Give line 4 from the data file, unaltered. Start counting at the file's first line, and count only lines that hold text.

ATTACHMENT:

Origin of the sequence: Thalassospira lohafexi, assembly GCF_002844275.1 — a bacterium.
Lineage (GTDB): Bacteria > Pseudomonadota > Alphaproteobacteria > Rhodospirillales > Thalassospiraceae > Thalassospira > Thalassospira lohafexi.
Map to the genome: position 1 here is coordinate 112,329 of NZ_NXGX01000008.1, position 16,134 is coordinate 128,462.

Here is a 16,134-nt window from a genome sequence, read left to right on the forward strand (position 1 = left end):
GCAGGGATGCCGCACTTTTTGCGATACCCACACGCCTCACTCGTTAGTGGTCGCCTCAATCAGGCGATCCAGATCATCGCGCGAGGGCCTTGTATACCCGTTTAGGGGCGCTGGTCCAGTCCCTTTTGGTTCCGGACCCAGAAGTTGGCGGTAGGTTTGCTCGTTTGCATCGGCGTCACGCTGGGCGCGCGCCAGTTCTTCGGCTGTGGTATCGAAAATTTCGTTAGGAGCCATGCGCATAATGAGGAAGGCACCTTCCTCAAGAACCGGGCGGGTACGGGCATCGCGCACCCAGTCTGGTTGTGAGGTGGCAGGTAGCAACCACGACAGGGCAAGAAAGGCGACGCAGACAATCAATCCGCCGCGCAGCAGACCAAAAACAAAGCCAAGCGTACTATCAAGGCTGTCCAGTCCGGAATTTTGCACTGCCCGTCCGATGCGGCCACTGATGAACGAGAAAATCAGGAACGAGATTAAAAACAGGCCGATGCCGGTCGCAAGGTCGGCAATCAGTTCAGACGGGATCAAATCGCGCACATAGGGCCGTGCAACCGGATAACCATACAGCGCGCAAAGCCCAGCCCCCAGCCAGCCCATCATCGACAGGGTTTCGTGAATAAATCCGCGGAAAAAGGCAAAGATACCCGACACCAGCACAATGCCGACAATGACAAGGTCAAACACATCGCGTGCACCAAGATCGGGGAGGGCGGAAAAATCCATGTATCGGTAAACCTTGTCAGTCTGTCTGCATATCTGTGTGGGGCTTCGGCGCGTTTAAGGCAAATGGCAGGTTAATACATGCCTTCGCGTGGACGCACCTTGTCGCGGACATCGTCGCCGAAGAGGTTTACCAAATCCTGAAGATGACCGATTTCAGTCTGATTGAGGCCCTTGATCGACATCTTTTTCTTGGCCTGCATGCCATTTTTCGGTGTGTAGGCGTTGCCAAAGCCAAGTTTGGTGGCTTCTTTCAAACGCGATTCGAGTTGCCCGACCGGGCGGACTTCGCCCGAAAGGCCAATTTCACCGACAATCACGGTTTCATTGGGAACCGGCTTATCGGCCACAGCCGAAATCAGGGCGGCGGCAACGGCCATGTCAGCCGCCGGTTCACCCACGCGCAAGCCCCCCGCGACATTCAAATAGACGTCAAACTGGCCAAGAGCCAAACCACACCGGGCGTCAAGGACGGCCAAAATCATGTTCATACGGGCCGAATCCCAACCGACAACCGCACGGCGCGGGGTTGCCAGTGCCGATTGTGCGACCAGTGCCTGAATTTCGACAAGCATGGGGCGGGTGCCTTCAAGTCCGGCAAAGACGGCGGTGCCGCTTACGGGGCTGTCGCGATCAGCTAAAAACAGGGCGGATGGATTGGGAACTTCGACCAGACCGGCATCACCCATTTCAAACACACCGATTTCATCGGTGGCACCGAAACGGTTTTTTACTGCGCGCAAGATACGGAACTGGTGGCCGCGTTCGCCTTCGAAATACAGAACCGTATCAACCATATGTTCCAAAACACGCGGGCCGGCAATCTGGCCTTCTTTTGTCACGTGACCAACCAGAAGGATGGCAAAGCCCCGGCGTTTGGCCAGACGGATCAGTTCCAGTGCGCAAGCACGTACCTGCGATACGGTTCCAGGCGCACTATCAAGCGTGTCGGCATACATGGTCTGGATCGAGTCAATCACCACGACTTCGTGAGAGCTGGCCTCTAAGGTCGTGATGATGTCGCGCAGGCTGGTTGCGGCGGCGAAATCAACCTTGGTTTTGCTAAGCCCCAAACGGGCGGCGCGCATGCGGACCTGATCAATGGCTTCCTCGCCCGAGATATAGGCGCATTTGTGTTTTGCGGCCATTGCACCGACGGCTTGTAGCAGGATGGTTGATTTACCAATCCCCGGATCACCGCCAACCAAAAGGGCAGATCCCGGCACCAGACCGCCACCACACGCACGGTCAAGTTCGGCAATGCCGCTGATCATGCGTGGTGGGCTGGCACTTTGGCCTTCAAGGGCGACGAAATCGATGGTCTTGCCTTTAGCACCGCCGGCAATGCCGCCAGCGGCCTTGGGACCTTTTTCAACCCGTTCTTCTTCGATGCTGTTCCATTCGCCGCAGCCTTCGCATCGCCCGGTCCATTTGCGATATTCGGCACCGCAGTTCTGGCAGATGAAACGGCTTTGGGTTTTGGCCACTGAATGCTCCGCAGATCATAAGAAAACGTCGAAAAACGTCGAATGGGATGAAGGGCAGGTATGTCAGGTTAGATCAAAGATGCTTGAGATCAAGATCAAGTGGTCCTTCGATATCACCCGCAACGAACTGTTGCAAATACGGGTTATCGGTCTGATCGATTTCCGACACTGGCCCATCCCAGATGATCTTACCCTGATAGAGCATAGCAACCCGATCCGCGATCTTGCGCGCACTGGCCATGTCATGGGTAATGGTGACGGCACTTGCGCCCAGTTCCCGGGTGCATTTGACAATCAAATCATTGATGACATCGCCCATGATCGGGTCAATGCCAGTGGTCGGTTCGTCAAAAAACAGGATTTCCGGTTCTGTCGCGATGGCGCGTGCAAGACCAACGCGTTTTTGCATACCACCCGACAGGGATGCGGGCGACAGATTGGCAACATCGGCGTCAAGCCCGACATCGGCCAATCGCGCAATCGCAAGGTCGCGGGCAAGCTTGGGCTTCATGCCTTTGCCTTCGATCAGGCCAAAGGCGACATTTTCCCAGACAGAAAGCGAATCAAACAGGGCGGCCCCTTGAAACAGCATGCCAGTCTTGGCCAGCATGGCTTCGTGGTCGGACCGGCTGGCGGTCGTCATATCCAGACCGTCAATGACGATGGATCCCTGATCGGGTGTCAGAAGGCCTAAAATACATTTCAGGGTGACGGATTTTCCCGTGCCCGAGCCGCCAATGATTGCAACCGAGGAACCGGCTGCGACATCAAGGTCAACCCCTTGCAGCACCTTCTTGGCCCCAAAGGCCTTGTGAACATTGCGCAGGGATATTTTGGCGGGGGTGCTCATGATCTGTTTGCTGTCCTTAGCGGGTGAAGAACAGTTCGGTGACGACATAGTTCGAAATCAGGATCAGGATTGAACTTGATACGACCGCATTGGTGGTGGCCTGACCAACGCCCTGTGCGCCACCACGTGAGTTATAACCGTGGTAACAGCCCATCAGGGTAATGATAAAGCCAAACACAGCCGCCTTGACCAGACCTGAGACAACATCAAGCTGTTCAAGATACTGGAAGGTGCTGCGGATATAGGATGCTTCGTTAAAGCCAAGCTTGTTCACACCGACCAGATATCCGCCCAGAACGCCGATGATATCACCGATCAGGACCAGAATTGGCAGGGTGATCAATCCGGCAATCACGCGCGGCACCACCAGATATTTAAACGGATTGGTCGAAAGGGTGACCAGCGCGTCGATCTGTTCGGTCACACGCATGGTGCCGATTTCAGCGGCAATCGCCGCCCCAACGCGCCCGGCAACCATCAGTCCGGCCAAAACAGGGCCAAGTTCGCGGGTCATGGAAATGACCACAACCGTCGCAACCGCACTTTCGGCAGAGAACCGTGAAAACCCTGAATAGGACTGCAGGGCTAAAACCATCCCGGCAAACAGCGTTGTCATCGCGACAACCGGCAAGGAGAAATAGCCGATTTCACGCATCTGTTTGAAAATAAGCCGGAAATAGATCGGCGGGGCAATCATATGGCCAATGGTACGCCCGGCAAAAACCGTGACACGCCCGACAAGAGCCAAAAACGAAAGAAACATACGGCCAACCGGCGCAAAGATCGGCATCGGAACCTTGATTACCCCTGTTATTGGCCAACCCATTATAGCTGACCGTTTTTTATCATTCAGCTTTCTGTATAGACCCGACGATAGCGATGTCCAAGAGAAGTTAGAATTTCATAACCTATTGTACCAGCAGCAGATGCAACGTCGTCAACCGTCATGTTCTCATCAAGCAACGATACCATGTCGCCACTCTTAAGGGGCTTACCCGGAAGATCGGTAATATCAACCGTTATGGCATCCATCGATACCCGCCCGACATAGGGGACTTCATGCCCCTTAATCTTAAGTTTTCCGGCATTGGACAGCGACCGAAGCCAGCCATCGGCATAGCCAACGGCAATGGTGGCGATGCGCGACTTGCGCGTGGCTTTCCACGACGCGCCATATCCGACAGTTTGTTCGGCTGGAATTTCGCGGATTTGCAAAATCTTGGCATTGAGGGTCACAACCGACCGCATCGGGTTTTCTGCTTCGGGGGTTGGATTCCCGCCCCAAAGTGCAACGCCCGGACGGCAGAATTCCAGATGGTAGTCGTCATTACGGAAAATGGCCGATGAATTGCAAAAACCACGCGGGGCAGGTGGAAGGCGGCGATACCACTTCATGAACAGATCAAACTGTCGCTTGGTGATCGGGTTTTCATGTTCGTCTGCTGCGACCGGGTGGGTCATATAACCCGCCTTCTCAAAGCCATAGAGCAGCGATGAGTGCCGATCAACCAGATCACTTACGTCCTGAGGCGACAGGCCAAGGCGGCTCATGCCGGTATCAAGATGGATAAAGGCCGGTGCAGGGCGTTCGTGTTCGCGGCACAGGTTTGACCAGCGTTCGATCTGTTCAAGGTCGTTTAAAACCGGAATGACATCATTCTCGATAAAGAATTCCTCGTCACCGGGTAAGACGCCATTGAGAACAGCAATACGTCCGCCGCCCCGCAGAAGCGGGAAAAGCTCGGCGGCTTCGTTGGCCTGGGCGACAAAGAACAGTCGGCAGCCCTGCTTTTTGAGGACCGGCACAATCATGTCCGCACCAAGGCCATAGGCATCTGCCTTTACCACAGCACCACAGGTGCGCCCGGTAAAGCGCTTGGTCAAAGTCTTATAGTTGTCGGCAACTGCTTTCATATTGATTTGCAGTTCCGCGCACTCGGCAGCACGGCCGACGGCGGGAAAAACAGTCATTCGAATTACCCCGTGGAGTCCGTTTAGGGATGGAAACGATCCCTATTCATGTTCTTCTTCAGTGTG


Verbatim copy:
Here is a 16,134-nt window from a genome sequence, read left to right on the forward strand (position 1 = left end):